Insurance broker Neil Henderson: “Gonzalo damages won’t exceed $5 million”

POSTED: 10/17/14 4:10 PM

St. Maarten -“All in all, between property damage, damage to boats and business interruption, I don’t think it will exceed 5 million dollars in losses,” said Neil Henderson, CEO of Henderson Insurances, when asked for an assessment of the damages on St. Maarten caused by Hurricane Gonzalo.

His assessment is based on several factors. Based on media reports, many water vessels were damaged during the passing of Gonzalo, which would lead one to think that the level of damages would exceed the 5 million mark; however, Henderson said “bear in mind that most of the boats that you see on St. Maarten are not really insured on the island. They are insured where they are registered.” Many of these sailing vessels are registered overseas.

He pointed out that one contributing factor to this approximation was the lack of hurricane preparedness due to people not having ample time to prepare for the hurricane. “Based on everything, and taking into account that the notification to the public was, in my opinion, somewhat late, the level of preparedness compared to the past was not high.” At about 7:00 p.m. on Sunday, the department of communication (DCOMM) issued a press release to all media outlets, wherein the department of disaster management (ODM) urged residents to make the necessary preparations. On Monday morning at approximately 9:30, DCOMM issued another press release, wherein ODM advised businesses to close at 12:00 p.m. to accommodate hurricane preparations. By mid-afternoon, however, the effects of Gonzalo could already be felt.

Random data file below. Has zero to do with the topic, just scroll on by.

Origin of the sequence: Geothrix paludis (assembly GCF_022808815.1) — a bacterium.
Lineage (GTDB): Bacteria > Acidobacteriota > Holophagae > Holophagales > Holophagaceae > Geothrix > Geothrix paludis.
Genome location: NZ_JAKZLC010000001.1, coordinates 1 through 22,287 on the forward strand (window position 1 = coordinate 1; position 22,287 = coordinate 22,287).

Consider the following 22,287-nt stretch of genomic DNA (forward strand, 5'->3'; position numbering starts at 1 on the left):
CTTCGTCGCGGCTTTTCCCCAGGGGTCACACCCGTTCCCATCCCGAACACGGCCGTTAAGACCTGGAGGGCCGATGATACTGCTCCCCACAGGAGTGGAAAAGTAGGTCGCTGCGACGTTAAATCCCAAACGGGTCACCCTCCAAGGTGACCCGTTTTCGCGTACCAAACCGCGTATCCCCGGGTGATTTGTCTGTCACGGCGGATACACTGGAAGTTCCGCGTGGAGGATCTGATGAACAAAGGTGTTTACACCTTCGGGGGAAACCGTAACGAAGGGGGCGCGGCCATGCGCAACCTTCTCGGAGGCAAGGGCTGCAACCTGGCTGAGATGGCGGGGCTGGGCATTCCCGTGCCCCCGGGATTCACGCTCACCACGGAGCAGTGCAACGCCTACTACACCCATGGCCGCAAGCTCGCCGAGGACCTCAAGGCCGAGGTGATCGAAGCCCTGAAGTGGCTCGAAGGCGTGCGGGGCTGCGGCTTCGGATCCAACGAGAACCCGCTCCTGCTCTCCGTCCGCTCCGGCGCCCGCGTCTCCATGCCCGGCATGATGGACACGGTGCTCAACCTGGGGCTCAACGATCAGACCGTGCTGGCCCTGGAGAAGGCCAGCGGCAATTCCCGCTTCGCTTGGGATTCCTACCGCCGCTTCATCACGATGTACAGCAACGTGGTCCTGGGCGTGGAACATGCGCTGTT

Henderson pointed out that adherence to the island’s building codes could also have been a contributing factor to lessen damages. “Secondly, a positive influence was the building codes and the adherence thereof. Thirdly, the damages were mostly on the vegetation, and those things are, generally, not insured.” Based on media reports, many private residences and businesses sustained water damage. “One thing I’ve learned is that there is no waterproof building on St. Maarten. Water came in no matter what type of structure you have,” said Henderson.

He went on to add that contractors, hardware stores and shipping companies will benefit economically from the damage Gonzalo caused. “As usual, you will notice a spike in spending abilities, which will hit the contractors and hardware stores. There will also be lots of shipments with building material coming in to the island. The shipping companies will see a spike along with those working in construction and construction-related services,” Henderson predicted.

 

 

 

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